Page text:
A new law banning vacuum cleaners rated above 1,600 watts came into effect on September 1, as part of the European Commission’s plans to meet targets on energy efficiency.

Dyson was not affected by the changes, as none of its vacuum cleaners are rated above 1,400 watts. However, the company’s founder claims the legislation is too crude and does not go far enough.

“When the ErP (Energy related Products) legislation was first mooted, we were campaigning for lower limits – in fact we wanted a 700 watt limit,” said Mr Dyson.

“The other manufacturers held it at 1,600 watts, and it will go down to 900 watts in 2017, but we were the only manufacturer campaigning for small motors, because high power doesn’t equate to efficient cleaning.”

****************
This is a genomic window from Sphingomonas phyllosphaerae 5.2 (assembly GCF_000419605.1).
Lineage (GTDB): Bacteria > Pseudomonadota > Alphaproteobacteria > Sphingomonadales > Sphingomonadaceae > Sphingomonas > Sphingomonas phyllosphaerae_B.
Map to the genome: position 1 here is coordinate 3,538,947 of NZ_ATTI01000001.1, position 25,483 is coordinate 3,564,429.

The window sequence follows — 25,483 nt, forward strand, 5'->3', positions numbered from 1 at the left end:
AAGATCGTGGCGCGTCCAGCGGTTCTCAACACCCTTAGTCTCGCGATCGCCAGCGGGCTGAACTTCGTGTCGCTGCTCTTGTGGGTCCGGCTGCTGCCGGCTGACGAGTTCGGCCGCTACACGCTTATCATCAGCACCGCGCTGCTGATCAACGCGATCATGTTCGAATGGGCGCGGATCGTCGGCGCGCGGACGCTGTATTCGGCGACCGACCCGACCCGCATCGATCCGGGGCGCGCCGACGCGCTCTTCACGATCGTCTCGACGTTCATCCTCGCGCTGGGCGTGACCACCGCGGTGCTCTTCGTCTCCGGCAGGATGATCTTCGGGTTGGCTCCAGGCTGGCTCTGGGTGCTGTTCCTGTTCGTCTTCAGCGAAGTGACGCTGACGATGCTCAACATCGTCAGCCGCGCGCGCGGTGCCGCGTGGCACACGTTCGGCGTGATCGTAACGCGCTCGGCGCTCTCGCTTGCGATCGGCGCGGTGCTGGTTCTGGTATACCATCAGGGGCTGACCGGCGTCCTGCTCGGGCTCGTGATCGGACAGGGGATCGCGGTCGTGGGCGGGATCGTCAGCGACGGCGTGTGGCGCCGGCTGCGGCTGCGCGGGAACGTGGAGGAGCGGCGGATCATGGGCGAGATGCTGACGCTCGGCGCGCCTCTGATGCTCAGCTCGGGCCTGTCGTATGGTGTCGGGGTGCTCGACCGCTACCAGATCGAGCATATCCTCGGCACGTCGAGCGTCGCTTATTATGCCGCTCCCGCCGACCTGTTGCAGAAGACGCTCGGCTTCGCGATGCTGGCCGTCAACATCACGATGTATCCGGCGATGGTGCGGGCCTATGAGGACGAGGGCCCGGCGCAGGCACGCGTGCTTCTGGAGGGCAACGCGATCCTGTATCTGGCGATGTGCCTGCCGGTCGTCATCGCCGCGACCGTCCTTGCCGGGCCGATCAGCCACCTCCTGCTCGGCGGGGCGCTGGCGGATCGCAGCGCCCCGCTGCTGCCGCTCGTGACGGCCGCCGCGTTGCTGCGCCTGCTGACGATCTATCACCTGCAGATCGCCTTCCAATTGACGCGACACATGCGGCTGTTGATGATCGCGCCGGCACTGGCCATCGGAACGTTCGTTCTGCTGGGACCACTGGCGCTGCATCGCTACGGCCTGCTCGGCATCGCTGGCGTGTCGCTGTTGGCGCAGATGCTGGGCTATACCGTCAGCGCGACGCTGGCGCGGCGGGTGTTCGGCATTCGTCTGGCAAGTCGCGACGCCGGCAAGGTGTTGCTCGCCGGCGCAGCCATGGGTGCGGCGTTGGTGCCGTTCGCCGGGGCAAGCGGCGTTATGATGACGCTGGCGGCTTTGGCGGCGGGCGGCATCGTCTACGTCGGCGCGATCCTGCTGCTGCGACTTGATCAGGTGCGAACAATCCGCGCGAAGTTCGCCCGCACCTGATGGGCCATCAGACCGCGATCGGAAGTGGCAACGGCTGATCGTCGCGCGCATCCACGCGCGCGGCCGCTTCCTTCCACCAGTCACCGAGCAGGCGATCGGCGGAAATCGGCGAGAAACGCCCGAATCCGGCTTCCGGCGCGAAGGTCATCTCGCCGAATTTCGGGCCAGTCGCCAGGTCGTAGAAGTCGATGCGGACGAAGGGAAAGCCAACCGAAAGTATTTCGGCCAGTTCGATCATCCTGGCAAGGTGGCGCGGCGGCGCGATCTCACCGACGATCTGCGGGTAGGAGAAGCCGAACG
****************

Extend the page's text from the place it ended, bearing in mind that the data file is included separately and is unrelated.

Mr Dyson said that, while ErP was ultimately rubber-stamped by the European Parliament, it was up to the vacuum cleaner industry to devise the tests for measuring the energy efficiency of the machines.

Dyson wanted the vacuum cleaners to be tested with dust in them. He also wanted the energy consumption, waste, landfill and cost of vacuum cleaner bags and filters to be included in the energy rating. [which of course in sustainable terms it should]

However, he was outvoted by a handful of German vacuum cleaner manufacturers, many of whom make vacuum cleaners with large motors that use bags, and therefore lose suction when loaded with dust.

“Washing machines are tested with washing in them, cars are tested with people in them, and fridges are tested with food in them. But when it came to our request to test vacuum cleaners with dust in them, the big German block of manufacturers complained,” said Mr Dyson.